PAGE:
The Red Album is quintessentially theirs, but with a somewhat misguided twist
Milly Lewis 2008
Weezer have been releasing records with varying commercial and cult success for 14 years, and their latest offering The Red Album is quintessentially theirs, but with a somewhat misguided twist. The noticeable difference with this, their sixth effort, is that it lacks a sense of coherency and direction, probably as a result of frontman Rivers Cuomo relinquishing overall control and making the creative process a free-for-all. This has worked in places, but overall the tracks feel unfinished and distract from the increased experimentation originally intended.
Like its predecessors there are that handful of truly amazing power-pop tracks which demand you sit up and pay attention, or dance around your room. Lead single Pork and Beans, alongside Troublemaker and Everybody Get Dangerous exemplify Cuomo's signature punchy cords and lyrics, drenched in satirical wit and geeky bravado. Flanking these musical powerhouses are several slow burners which benefit from a few listens. They are like a pleasant country drive you're quite enjoying, until you realise each hedgerow looks like the next and you are left wondering why you got in the car in the first place.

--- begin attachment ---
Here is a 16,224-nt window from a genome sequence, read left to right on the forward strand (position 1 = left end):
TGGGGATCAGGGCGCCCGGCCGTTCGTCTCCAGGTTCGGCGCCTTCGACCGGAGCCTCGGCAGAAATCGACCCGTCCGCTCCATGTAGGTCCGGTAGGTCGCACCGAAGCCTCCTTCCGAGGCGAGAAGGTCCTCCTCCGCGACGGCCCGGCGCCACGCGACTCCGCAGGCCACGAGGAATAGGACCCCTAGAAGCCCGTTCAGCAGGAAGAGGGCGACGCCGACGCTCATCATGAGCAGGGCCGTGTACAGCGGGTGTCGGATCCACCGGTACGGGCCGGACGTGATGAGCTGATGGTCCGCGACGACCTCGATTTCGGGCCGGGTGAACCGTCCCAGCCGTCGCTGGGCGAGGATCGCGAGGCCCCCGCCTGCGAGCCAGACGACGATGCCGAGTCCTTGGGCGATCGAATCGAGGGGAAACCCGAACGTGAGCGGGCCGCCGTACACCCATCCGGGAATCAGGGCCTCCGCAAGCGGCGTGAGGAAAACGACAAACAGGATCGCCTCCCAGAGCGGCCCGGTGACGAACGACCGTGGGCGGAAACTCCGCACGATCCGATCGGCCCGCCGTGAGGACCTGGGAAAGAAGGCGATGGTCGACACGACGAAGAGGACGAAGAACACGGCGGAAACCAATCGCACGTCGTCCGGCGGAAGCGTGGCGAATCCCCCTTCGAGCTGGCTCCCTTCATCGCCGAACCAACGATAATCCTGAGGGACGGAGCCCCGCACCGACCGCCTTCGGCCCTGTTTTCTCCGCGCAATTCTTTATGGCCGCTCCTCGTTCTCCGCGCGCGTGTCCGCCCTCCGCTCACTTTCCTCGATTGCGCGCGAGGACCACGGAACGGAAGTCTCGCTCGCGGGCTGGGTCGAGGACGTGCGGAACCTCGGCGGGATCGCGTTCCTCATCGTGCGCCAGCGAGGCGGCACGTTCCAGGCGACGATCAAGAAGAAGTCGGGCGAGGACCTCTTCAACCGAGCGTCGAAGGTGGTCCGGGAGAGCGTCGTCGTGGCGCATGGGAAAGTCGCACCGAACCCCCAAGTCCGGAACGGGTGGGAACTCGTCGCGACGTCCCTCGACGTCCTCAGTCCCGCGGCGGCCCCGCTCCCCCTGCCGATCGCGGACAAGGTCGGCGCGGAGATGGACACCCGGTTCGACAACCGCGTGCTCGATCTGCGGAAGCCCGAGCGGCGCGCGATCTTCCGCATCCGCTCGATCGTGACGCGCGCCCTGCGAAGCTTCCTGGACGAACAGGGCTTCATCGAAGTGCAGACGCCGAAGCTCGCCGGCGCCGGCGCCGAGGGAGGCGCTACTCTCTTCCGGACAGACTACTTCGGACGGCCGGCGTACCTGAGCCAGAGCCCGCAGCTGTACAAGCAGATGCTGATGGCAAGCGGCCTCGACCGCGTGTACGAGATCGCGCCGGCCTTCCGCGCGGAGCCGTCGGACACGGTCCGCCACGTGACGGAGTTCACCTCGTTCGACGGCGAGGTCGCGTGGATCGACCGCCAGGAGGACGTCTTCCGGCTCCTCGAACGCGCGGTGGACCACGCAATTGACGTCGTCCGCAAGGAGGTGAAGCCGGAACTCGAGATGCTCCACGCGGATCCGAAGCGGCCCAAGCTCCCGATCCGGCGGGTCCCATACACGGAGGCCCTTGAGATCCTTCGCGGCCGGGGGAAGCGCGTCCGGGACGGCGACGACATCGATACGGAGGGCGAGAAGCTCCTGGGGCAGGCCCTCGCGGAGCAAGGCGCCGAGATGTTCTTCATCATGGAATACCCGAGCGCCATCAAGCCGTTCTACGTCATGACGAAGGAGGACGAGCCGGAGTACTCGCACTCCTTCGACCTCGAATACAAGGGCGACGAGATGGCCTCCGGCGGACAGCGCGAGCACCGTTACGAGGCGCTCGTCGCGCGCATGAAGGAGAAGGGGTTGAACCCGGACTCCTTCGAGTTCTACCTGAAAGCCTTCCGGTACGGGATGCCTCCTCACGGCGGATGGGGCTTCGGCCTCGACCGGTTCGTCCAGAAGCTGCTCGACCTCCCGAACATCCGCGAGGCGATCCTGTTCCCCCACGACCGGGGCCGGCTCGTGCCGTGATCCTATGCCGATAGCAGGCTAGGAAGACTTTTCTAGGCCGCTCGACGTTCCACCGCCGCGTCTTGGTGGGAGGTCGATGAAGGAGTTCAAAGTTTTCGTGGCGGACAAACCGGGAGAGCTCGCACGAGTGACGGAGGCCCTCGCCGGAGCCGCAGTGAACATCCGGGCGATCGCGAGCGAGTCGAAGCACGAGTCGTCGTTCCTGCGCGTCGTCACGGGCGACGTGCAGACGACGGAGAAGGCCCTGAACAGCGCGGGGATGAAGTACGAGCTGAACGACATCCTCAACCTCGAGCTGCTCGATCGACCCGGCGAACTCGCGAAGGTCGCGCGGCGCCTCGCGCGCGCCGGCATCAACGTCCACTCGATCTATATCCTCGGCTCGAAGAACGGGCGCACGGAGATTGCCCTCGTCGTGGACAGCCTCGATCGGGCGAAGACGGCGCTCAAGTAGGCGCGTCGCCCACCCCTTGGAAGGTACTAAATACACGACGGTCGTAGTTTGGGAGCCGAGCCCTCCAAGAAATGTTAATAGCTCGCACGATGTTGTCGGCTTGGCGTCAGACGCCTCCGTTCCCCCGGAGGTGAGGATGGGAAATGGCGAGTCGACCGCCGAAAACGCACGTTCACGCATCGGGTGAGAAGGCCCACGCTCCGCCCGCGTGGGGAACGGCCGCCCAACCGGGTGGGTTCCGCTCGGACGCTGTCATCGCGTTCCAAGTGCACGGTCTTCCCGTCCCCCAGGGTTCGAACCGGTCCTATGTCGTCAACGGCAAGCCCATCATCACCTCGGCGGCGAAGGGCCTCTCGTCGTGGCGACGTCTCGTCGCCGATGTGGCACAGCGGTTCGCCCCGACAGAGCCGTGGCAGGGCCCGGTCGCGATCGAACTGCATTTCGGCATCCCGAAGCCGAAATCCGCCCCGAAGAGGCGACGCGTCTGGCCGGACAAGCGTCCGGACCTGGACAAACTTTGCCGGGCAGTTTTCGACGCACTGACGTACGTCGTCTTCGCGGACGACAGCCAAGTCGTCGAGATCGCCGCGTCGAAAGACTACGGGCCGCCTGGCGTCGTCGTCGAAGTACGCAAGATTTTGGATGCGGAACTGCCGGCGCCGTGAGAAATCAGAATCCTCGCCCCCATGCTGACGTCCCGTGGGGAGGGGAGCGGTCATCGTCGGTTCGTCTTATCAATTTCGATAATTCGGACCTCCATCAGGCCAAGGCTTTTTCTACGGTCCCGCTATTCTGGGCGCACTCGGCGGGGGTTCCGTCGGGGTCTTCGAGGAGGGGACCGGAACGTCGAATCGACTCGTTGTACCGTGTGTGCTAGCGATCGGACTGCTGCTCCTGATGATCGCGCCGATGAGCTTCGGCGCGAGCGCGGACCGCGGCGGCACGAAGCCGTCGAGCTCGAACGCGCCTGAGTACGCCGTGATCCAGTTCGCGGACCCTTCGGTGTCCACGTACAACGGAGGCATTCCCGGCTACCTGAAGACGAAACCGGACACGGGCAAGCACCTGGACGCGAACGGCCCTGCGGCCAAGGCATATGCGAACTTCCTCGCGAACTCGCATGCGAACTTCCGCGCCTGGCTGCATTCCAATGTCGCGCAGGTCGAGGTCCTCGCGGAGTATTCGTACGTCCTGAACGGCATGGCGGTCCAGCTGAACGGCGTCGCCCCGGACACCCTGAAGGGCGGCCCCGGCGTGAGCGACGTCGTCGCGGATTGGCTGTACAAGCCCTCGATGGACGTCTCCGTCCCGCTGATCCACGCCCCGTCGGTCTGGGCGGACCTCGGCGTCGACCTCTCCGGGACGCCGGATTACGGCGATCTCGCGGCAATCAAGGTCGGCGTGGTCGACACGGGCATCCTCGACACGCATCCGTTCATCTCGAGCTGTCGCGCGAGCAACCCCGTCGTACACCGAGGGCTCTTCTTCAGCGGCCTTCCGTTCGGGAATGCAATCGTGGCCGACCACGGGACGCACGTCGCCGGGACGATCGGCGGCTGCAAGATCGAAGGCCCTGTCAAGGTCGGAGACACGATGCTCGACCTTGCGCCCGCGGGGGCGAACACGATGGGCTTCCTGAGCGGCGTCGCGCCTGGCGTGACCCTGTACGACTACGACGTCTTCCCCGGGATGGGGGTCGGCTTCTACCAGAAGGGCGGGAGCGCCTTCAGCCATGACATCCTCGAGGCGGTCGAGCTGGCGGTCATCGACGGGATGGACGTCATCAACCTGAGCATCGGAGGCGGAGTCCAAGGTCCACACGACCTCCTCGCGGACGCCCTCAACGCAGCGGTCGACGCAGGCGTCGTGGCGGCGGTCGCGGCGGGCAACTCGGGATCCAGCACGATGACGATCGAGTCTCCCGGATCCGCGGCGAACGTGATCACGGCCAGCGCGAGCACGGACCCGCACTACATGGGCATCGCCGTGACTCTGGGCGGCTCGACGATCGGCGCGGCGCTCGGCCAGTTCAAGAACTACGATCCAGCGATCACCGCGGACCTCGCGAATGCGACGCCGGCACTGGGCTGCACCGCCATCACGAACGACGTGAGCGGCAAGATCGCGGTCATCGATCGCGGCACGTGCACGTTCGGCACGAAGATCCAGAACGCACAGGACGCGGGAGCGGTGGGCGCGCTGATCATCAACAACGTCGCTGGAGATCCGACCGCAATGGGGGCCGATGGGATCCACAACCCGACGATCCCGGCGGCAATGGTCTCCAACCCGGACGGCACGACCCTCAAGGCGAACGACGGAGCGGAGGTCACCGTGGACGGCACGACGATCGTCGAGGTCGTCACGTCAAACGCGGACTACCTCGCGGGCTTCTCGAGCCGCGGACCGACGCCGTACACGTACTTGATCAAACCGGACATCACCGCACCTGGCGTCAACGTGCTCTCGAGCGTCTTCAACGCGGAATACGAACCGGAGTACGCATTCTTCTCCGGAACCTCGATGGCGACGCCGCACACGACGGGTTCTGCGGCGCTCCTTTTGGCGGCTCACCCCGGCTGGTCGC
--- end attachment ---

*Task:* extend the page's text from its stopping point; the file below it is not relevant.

The saving grace of this album is The Greatest Man That Ever Lived (Variations On A Shaker Hymn), with a glorious mish-mash of styles, ideas and genres that would sit most happily in an obscure Swedish prog set. If this is the future of the aging Weezer then the future is sounding good. That is if the band concentrate more on this type of intensive diversity, and less on the sort of mediocre meandering on the second half of the record. An album easily dismissed on first listen, this is actually better than you think.